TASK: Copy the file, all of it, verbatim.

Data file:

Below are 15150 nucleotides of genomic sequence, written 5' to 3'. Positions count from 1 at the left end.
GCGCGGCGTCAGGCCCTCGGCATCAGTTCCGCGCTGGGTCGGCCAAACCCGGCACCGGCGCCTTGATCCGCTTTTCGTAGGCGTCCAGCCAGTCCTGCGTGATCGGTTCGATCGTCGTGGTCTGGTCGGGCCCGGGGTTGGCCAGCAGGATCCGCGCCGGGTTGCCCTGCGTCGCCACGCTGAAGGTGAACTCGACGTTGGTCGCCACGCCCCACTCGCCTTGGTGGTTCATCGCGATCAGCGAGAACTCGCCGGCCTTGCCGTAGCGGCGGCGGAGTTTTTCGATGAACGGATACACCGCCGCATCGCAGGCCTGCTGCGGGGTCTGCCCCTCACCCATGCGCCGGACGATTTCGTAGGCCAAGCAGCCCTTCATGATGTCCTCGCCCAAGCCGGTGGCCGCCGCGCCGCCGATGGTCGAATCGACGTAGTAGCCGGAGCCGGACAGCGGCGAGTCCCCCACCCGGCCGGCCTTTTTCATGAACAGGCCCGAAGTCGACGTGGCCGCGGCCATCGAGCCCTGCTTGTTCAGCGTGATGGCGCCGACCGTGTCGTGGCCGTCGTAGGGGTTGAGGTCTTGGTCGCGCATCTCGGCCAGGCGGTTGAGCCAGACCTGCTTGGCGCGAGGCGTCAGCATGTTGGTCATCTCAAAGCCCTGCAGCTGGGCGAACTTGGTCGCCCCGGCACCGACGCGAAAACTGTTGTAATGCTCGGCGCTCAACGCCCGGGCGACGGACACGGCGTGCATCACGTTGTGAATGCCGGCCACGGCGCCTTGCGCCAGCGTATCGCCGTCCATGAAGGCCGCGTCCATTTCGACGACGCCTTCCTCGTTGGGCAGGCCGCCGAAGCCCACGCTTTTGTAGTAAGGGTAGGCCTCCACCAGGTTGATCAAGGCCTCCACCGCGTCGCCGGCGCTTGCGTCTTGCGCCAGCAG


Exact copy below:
Below are 15150 nucleotides of genomic sequence, written 5' to 3'. Positions count from 1 at the left end.
GCGCGGCGTCAGGCCCTCGGCATCAGTTCCGCGCTGGGTCGGCCAAACCCGGCACCGGCGCCTTGATCCGCTTTTCGTAGGCGTCCAGCCAGTCCTGCGTGATCGGTTCGATCGTCGTGGTCTGGTCGGGCCCGGGGTTGGCCAGCAGGATCCGCGCCGGGTTGCCCTGCGTCGCCACGCTGAAGGTGAACTCGACGTTGGTCGCCACGCCCCACTCGCCTTGGTGGTTCATCGCGATCAGCGAGAACTCGCCGGCCTTGCCGTAGCGGCGGCGGAGTTTTTCGATGAACGGATACACCGCCGCATCGCAGGCCTGCTGCGGGGTCTGCCCCTCACCCATGCGCCGGACGATTTCGTAGGCCAAGCAGCCCTTCATGATGTCCTCGCCCAAGCCGGTGGCCGCCGCGCCGCCGATGGTCGAATCGACGTAGTAGCCGGAGCCGGACAGCGGCGAGTCCCCCACCCGGCCGGCCTTTTTCATGAACAGGCCCGAAGTCGACGTGGCCGCGGCCATCGAGCCCTGCTTGTTCAGCGTGATGGCGCCGACCGTGTCGTGGCCGTCGTAGGGGTTGAGGTCTTGGTCGCGCATCTCGGCCAGGCGGTTGAGCCAGACCTGCTTGGCGCGAGGCGTCAGCATGTTGGTCATCTCAAAGCCCTGCAGCTGGGCGAACTTGGTCGCCCCGGCACCGACGCGAAAACTGTTGTAATGCTCGGCGCTCAACGCCCGGGCGACGGACACGGCGTGCATCACGTTGTGAATGCCGGCCACGGCGCCTTGCGCCAGCGTATCGCCGTCCATGAAGGCCGCGTCCATTTCGACGACGCCTTCCTCGTTGGGCAGGCCGCCGAAGCCCACGCTTTTGTAGTAAGGGTAGGCCTCCACCAGGTTGATCAAGGCCTCCACCGCGTCGCCGGCGCTTGCGTCTTGCGCCAGCAG